We Can Still Make This Election About Climate Change

by Daniel Hafetz

With a decade or less remaining before the worst effects of climate change become irreversible, the headlining issue of this election should have been this looming catastrophe. If Joe Biden wins, we should still conclude there is a mandate to tackle climate change. That’s because the consequences of our rapidly changing climate — how it will shred our social fabric, incinerate notions of equality and justice, devastate global health, and drown our economy — are the same concerns that define this election. Thinking about climate change as a standalone issue that gets tacked on at the end of a debate is to fail to comprehend its nature; climate change is the issue, and it will engulf all of the rest.

Climate change aside, our country faces three metastasizing crises that reinforce and feed off one another: gaping inequality that is the product of a rigged economic system that stokes rage and resentment and is marked by a exploitation and unfairness; a deterioration of our democracy through the loss of common notions of truth, respect, and rule of law, and beset by a miasma of bitterness, conspiracy and division; and structural racism that permeates the other issues and everything else — our economy, our healthcare, our schools, our housing, our roads, our policing, our courts, our prisons, the very freedom of people of color to be — to breathe, to sleep peacefully in their beds, to go to a friend’s house to give his child a gift. It is tragically fitting that even in an election where there is overwhelming support for racial justice, the issue of voting rights — whether communities of color have equal access to the ballot free of intimidation and suppression — may dictate next week’s outcome.

Increasingly — exponentially — these diseases afflicting our economic security, racial divide and democratic system will converge with climate change. The changing climate and its impacts will play out locally, invariably hurting the poorest the most, with black and brown people hit hardest. When American communities are forced to migrate and relocate — from burning California and Colorado, drought-ridden Arizona and Nevada, blacked out Puerto Rico, or flooding Florida and Louisiana — it will stir the worst of our fears and hostilities. The fleeing masses will be shut out of services, schools, and housing in the communities where they seek refuge by exclusionary local laws that malign and dehumanize outsiders, blaming them for a situation they did not create. For those remaining in communities and regions that have been forsaken by the wealthy, the tax base will be eroded, and government and private lenders will deem them unworthy of investment, leaving those who remain with scant opportunities to rebuild or thrive. And in the other places that soldier on, income inequality will devolve further into second class citizenship, where the poorest will die disproportionately during extreme heat in their treeless neighborhoods and homes that are insufficiently air conditioned. The fractures in our society will cleave further, fueled by a sense of scarcity that will make denial of the rights of others a matter of survival. Meanwhile, the conservative plutocracy — which understands full well the magnitude of the threat of climate change — will continue to deny the crisis and refuse to help fund the solutions so they can amass fortunes that will become their fortresses, preserving their high perch with the materiel of dark money, packed courts, disinformation and deception.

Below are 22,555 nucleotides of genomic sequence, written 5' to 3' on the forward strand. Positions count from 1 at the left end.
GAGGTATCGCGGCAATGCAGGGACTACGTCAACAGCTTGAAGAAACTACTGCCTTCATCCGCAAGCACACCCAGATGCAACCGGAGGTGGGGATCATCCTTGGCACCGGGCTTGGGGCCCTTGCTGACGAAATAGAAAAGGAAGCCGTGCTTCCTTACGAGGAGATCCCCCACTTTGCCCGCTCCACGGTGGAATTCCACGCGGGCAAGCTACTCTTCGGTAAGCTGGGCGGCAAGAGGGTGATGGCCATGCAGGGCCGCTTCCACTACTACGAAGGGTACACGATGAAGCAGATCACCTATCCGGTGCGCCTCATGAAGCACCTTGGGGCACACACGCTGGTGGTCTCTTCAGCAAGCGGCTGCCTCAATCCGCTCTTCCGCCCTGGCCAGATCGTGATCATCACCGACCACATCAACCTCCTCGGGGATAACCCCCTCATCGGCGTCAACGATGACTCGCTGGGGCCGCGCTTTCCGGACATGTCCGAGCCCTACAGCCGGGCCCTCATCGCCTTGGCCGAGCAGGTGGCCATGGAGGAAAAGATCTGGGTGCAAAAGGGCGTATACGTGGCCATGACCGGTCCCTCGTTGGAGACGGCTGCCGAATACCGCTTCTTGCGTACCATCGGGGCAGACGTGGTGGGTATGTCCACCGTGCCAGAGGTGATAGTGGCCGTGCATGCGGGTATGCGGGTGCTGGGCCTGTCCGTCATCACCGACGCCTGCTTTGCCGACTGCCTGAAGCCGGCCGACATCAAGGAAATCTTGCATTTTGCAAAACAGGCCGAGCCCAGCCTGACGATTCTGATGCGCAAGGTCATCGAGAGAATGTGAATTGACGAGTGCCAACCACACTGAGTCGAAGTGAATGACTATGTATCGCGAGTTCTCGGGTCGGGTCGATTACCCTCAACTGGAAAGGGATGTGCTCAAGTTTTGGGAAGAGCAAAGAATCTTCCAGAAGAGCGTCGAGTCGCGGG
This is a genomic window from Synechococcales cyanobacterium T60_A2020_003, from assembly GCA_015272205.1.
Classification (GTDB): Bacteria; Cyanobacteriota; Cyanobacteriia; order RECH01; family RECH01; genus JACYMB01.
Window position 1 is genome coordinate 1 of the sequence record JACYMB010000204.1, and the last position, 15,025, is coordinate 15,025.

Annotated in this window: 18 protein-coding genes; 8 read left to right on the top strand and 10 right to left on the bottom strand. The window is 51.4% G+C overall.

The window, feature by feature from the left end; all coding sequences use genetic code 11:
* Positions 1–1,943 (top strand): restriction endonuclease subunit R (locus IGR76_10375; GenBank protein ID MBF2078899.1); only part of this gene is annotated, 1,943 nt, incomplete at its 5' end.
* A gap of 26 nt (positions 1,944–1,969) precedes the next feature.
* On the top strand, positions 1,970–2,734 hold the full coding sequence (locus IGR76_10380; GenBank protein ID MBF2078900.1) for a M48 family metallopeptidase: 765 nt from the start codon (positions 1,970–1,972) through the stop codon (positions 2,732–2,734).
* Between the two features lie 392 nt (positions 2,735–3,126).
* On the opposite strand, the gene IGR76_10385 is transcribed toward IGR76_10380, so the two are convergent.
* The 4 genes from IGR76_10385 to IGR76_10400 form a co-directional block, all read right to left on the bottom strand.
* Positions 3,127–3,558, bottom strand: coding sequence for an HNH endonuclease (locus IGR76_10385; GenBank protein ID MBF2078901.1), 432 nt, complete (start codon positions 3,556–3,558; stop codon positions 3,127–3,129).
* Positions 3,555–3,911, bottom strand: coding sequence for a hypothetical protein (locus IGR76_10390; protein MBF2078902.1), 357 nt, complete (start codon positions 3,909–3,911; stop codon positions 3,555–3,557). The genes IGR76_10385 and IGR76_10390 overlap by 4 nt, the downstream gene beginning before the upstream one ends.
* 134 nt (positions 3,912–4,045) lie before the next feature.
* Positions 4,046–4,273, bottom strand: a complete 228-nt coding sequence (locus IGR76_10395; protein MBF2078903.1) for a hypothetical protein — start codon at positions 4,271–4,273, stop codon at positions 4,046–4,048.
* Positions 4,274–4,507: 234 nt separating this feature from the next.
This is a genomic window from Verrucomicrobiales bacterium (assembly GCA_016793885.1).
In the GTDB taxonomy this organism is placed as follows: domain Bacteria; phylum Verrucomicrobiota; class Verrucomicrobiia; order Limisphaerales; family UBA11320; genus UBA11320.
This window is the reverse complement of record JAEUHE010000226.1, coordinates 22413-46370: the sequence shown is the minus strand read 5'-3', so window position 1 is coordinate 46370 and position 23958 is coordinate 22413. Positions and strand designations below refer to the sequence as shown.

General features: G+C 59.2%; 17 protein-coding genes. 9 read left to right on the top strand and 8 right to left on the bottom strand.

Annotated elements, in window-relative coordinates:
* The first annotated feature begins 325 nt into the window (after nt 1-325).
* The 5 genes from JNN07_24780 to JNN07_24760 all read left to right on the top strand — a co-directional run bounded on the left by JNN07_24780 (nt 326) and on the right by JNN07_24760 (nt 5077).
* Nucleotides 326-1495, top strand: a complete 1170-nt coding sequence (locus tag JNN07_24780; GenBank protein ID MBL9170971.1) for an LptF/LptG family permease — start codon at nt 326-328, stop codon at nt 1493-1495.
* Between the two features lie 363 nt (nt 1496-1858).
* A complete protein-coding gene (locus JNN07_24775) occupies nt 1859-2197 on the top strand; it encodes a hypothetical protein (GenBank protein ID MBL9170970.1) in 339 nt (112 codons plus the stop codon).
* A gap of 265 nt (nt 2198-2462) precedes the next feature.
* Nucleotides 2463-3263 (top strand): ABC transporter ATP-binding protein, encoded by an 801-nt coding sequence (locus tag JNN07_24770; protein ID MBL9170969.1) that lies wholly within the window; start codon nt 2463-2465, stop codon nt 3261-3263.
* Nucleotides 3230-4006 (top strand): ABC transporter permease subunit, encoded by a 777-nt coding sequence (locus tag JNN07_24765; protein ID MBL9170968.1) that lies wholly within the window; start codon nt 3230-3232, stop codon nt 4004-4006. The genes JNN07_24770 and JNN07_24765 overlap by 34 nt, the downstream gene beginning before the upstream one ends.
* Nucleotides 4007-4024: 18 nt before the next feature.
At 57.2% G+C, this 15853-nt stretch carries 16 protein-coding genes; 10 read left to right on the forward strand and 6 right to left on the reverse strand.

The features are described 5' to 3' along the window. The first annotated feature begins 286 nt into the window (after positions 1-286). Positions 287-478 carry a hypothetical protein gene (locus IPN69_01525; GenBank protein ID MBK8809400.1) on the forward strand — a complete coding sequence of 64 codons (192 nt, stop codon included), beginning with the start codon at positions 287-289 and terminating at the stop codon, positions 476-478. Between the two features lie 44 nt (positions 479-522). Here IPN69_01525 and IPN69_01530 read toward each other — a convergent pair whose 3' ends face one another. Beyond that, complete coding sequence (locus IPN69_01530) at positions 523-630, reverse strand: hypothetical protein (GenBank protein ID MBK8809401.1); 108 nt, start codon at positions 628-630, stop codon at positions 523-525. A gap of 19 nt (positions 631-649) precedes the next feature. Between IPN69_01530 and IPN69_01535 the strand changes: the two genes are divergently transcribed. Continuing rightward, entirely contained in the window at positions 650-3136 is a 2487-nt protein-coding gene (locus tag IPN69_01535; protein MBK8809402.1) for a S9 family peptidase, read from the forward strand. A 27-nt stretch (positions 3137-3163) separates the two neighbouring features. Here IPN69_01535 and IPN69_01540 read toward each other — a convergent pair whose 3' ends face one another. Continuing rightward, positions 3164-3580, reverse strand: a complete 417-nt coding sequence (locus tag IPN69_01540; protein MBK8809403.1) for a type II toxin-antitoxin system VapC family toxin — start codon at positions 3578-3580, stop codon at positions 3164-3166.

And all the while, we will have collectively sanctioned it through our elections, whether by apathy, blindness, corruption, delusion or disenfranchisement.

We are at a critical moment of not just opportunity to set a new course, but of hope. Voter turnout is likely to shatter records going back at least a century. The country’s great reckoning on race that began this summer is a signal of promise. Although the unrest is a product of great suffering and mourning, it’s also a testament to how the bravery and sustained advocacy of those who have been fighting for equality and justice long before it was in many of our consciousnesses can ignite a nationwide movement. The protests and unrest demonstrate the breadth, diversity and strength of this coalition— more far-reaching than any of us would have imagined. While polls may indicate waning support for the protests, the awakening has happened. It is intact.

So maybe, just maybe…

Joe Biden, in his unspectacular way, is a different kind of answer to our existential crisis. A Biden administration will most certainly need sustained pressure to go big. Maybe we won’t get a blockbuster new New Deal; instead, maybe we’ll get actions parceled out into a series of laws that showcase that dealing with climate change means addressing infrastructure, healthcare, housing, jobs, our workplaces, and measures to ensure our communities remain open to the most vulnerable amongst us. The result could look kind of boring, but nonetheless be bold and expansive. Boring might be a good thing because it means it’ll be more acceptable and accepted. And that could be the genius of it: that we meet the moment by doing many consequential things in humble ways that add up to something appropriately grand.

We undoubtedly have dark and turbulent days ahead, but we still have time to influence our fate. We have 5 days before that window shuts a little more.

Go vote.

Hafetz is a lawyer living in New Jersey.